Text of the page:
Vibration Sensor for Hydrogen generator
In general, vibration sensors have only relative and inertial principles in terms of mechanical receiving principle, but in terms of electromechanical conversion, due to their different methods and properties, they have a wide range of applications and a wide range of applications.
The sensor used in modern vibration measurement is not a traditional conceptually independent mechanical measuring device. It is only a part of the entire measurement system and is closely related to the subsequent electronic circuits.
Due to the different internal electromechanical transformation principle of the sensor, the output power is also different. Some change the change in the mechanical quantity into the electromotive force and the change in the charge, while others convert the change in the mechanical vibration quantity into the change in the electrical parameter such as a resistance and an inductance. In general, these power levels cannot be directly accepted by subsequent display, recording, and analysis instruments. Therefore, sensors for different electromechanical conversion principles must be accompanied by dedicated measurement lines. The function of the measuring circuit is to change the output power of the sensor to a general voltage signal which can be accepted by the analysis instrument in the subsequent display. Therefore, vibration sensors can have the following classification methods according to their functions:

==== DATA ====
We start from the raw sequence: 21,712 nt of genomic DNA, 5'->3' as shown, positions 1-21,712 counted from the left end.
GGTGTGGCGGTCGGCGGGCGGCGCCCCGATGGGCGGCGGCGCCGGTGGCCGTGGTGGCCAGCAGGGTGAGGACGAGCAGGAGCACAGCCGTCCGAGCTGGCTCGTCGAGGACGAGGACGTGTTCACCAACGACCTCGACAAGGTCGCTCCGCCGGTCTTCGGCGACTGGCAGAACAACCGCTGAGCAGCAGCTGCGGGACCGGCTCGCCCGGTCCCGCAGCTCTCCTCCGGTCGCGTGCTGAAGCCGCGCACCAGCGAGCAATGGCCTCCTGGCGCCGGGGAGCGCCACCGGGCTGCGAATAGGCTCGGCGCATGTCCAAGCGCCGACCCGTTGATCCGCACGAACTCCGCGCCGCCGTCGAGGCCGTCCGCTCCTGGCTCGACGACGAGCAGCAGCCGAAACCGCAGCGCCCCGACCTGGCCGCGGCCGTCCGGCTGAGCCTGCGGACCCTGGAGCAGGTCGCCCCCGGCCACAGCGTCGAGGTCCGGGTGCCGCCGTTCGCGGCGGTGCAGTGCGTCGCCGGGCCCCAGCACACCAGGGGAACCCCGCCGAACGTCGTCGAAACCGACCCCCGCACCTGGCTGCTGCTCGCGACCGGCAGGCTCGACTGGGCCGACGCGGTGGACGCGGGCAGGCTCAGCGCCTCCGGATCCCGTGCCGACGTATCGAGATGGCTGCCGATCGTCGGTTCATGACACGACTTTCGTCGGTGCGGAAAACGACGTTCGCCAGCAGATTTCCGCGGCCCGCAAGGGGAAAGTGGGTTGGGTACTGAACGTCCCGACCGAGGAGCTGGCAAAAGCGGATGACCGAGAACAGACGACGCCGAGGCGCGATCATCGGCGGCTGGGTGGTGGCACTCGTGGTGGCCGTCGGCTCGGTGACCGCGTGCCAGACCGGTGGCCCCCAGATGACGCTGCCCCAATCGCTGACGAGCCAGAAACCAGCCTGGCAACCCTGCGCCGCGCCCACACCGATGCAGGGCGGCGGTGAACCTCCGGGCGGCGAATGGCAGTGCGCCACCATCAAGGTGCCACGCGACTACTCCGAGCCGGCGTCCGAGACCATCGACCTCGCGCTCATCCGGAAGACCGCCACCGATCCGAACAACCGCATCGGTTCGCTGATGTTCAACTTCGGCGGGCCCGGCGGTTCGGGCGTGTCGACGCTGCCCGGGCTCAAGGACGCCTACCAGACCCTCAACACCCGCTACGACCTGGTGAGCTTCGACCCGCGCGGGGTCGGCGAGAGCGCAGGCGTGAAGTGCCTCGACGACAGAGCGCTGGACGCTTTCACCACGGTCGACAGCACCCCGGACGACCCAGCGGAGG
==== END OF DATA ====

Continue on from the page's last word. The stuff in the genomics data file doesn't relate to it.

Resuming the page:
According to the principle of mechanical reception: relative, inertia;
According to electromechanical conversion principle: electric, piezoelectric, eddy current, inductive, capacitive, resistive, photoelectric;
According to the measured mechanical quantity: displacement sensor, speed sensor, acceleration sensor, force sensor, strain sensor, torsional vibration sensor, torque sensor.